Mozambique’s Beira buckles from the brunt of Cyclone Idai | News

Beira, Mozambique – Ripped off rooftops, lacerated power cables and makeshift mounds of sand dot the streets of Beira.

The port city on Mozambique’s central coast bore the brunt of Cyclone Idai which made landfall on March 14, bringing torrential rain, heavy winds and provoking widespread flooding in parts of southeastern Africa.

Now, more than three weeks after the storm battered Mozambique, Malawi, Zimbabwe and Madagascar, killing hundreds and displacing hundreds of thousands, Beira has become a major hub for the coordination of the Mozambican aid efforts, prompting its pre-Idai population of approximately 500,000 to proliferate quickly.

Thousands of people forced from their homes have found shelter in Beira’s makeshift relief camps, set up by the government and run by humanitarian groups.

Arrivals are only projected to increase as relief agencies reach affected villages that were previously inaccessible, but camp facilities are already overstretched and some people are already struggling to find a space in which to recuperate.

In recent days, humanitarian efforts have focused on containing an outbreak of cholera that has affected some 2,000 people. Health officials have launch a mass vaccination campaign, while humanitarian organisations have been distributing hygiene kits to prevent the spread of the bacterial disease.




Cyclone Idai: Mozambique struggles with floodwaters (3:02)

Cyclone plunges Beira into crisis

Beira had infrastructural challenges before it was hit by Idai, including poorly maintained public buildings as well as roads filled with pot holes and littered with rubbish.

The storm drastically worsened the pre-existing problems, however, destroyingan estimated 90 percent of the city. 

As a result, power cuts have become more frequent due to the destruction of vital cables, meaning internet services are erratic and residents often endure several hours of wait to get online.

Some businesses, meanwhile, have been forced to temporarily halt operations while they carry out repair work on damaged property.

Samilo Anifo runs an event centre which was partially destroyed by the storm – its roofs were ripped clean off, while some parts of the complex collapsed entirely.

“We had bookings for weddings, parties and some religious events. We’ve not been able to host any of the programmes because, as you can see, we have to rebuild some parts of the compound,” Anifo told Al Jazeera.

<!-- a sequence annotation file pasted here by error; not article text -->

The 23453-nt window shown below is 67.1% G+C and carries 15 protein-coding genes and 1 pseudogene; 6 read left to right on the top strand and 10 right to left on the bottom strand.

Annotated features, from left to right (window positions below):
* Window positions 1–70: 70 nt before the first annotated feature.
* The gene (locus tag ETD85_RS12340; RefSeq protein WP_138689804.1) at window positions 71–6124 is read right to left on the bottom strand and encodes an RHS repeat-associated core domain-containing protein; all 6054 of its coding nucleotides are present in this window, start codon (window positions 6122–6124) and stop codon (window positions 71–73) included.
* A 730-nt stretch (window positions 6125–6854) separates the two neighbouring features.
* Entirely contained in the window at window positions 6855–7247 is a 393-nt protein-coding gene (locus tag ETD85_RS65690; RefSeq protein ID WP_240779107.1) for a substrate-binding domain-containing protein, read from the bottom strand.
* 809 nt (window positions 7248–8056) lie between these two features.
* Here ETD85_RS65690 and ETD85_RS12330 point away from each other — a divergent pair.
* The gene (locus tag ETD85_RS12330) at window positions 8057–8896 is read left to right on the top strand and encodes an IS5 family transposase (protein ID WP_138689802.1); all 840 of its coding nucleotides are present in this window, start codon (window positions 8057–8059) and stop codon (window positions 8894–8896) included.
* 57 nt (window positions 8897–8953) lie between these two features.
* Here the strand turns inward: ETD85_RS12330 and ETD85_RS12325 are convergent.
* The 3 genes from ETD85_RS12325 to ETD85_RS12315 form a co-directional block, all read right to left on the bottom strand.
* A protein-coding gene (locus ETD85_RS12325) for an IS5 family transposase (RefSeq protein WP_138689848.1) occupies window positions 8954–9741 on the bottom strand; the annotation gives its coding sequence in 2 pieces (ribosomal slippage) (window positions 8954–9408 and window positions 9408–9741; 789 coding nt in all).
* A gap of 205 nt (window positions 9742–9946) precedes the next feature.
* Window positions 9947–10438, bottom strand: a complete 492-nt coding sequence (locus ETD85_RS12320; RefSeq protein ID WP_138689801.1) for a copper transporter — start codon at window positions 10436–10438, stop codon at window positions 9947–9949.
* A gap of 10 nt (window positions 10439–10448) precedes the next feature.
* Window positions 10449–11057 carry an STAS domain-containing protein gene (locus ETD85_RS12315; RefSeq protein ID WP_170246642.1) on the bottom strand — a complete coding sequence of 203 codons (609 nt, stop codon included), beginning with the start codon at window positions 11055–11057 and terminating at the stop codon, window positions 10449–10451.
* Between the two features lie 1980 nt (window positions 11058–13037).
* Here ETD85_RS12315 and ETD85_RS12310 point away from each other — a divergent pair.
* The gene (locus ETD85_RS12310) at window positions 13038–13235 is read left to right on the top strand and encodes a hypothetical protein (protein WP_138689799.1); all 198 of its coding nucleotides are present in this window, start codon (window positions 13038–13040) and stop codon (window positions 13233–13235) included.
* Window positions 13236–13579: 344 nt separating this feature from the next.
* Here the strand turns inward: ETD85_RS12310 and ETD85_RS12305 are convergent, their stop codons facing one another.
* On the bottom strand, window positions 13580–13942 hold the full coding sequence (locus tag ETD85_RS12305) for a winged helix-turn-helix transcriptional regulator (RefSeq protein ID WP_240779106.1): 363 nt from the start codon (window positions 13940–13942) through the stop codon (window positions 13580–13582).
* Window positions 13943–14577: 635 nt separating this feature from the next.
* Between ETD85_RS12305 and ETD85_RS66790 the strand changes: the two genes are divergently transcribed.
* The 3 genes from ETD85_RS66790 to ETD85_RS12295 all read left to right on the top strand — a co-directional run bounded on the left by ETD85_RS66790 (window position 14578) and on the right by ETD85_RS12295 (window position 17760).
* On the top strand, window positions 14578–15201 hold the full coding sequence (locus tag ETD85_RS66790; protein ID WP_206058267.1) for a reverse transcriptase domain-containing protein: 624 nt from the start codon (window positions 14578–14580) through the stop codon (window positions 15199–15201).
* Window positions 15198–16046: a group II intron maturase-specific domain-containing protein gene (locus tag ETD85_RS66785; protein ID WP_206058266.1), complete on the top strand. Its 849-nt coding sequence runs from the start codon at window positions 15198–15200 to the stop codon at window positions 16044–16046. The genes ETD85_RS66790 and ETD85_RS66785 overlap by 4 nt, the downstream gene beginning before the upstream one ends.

“I am using money I have saved for several months to pay for the rebuilding. The government can’t do it for me. I have to continue my business as soon as possible,” he said.

“Some people have no alternative for their event venues. They have to wait for us to fix the buildings.”



Power cables pulled down by the storm in Beira [Fidelis Mbah/Al Jazeera]

Allegations of government neglect

Located in Sofala province, Beira is the commercial nerve centre of Mozambique’s central region.

The city, however, is considered a stronghold of the opposition Renamo party, prompting some to argue that it has been deliberately neglected by the country’s ruling-Frelimo party.

“Nothing works here and the government doesn’t care,” said a man who simply identified himself as Miguel.

“If not for the humanitarian organisations that quickly came to our rescue, more people would have died. The government has not shown any serious concern because we don’t support President Filipe Nyusi,” Miguel told Al Jazeera.

Nyusi visited Beira shortly after Cyclone Idai made a landfall, promising to assist displaced people and provide seeds for farmers.

Homes, farms destroyed

Many in Beira’s sprawling camps face an uphill battle in their attempt to rebuild their lives post-Idai, including a looming food crisis.

Rural communities have been particularly hit, as an estimated 700,000 hectares of crops has been lost in central Mozambique as a result of widespread flooding and heavy winds in the wake of Idai.

A number of those who have arrived in the city from neighbouring villages suffered double losses, with the storm wiping away both their homes and sources of livelihood.

And even if their modest houses are still standing, they may require major rebuilding work once the flood waters recede. 

“I am happy that am alive,” said Esther Zalimba, who is from Buzi, a storm-hit village southwest of Beira, and has found shelter in the city’s Ifapa camp.

“I will sleep whenever I find. My entire village was flooded and even if I go back now, I won’t be able to get a place to sleep.” 

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